"Young people DON'T not read, they just don't do it as we want them to," Rosalía Delgado emphasized. One day she noticed that in the famous Spanish dating program, First Dates, people almost never talked about books, and thought that it would be interesting to use this format in class. "I wanted to turn the reader into the protagonist, promoting the pleasure of reading and integration."

 

First literary dates takes place on the children's and youth literature world day, April 2nd. Students eat an aftenoon snack as they debate the books they've read (those chosen from "literary" theme menus made up of their own suggestions) and record all the experience as in the television show. The organizers are seventeen year old boys and girls, and the rest of high school students can join in the experience. 

 

Three years later there are already 8 high schools doing this together, as well as libraries, publishers and the city council are involved. Delgado has also received emails from Valencia, Bilbao and Madrid by interested teachers. "We dynamited the canon so that everyone could find a book they would like to read." Instead of doing an exam on the book (contradictory with pleasure for reading), students must record a booktrailer or video review, and they are supervised by older  students (who are also responsible for the marketing campaigning of the event, preparing the snacks etc.)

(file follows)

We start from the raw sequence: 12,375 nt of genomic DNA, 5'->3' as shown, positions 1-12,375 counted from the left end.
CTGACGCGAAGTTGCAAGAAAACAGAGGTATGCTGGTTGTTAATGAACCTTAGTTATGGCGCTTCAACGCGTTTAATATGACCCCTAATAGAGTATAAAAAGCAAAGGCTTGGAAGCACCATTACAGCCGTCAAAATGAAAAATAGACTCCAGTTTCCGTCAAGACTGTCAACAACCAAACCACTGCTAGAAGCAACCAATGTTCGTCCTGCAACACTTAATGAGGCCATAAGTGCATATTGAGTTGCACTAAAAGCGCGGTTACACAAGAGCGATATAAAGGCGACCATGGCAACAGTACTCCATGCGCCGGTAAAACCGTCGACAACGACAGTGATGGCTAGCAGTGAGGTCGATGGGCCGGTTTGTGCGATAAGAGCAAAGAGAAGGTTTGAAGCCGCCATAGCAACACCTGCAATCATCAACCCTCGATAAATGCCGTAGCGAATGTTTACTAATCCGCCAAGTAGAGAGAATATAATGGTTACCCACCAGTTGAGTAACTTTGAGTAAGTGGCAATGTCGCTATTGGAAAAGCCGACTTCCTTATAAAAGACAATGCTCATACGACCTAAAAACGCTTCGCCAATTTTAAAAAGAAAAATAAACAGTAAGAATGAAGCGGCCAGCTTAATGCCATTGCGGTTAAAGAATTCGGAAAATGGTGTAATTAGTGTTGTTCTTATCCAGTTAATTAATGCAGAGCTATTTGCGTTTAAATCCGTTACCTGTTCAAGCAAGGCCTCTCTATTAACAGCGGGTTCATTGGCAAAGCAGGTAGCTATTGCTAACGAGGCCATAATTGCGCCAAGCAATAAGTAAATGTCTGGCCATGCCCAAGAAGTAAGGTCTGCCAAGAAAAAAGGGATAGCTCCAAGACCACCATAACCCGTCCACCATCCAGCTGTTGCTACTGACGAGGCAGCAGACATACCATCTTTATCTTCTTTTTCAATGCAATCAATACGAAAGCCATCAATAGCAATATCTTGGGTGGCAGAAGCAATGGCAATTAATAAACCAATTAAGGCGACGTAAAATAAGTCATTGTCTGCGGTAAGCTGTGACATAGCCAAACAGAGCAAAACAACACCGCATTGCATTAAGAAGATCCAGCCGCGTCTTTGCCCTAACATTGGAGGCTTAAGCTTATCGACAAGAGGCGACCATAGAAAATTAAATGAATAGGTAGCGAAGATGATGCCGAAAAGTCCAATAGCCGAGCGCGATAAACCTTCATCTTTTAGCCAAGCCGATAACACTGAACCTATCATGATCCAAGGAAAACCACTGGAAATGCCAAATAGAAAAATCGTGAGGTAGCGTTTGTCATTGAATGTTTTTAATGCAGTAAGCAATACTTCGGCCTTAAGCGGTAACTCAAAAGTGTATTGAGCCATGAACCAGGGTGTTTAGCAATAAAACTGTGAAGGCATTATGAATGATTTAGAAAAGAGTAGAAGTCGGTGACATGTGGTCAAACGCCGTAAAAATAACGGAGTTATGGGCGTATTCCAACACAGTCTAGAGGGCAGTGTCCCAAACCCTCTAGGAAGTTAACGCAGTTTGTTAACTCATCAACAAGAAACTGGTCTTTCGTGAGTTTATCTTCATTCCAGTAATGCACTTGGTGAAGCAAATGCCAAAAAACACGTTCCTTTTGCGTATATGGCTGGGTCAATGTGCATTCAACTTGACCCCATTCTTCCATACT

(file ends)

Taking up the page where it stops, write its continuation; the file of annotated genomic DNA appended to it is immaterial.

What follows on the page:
"In this project, the nerd that reads is not the one left outside alone, but the one that doen't take part"  said Delgado.

 

Mar Sureda-Perelló, who has helped the students record their First literary dates, fell in love with the project. "We gave them good cameras, we gave them some basic audio-visual advice and made them feel like they were professionals" something that enhanced their sense of responsibility.

 

This has allowed research work to appear on the advantages of working this way, on joint reflection and transversal literature. "Now the students say they want to organize a literary Survivor show..." Delgado concluded, laughing.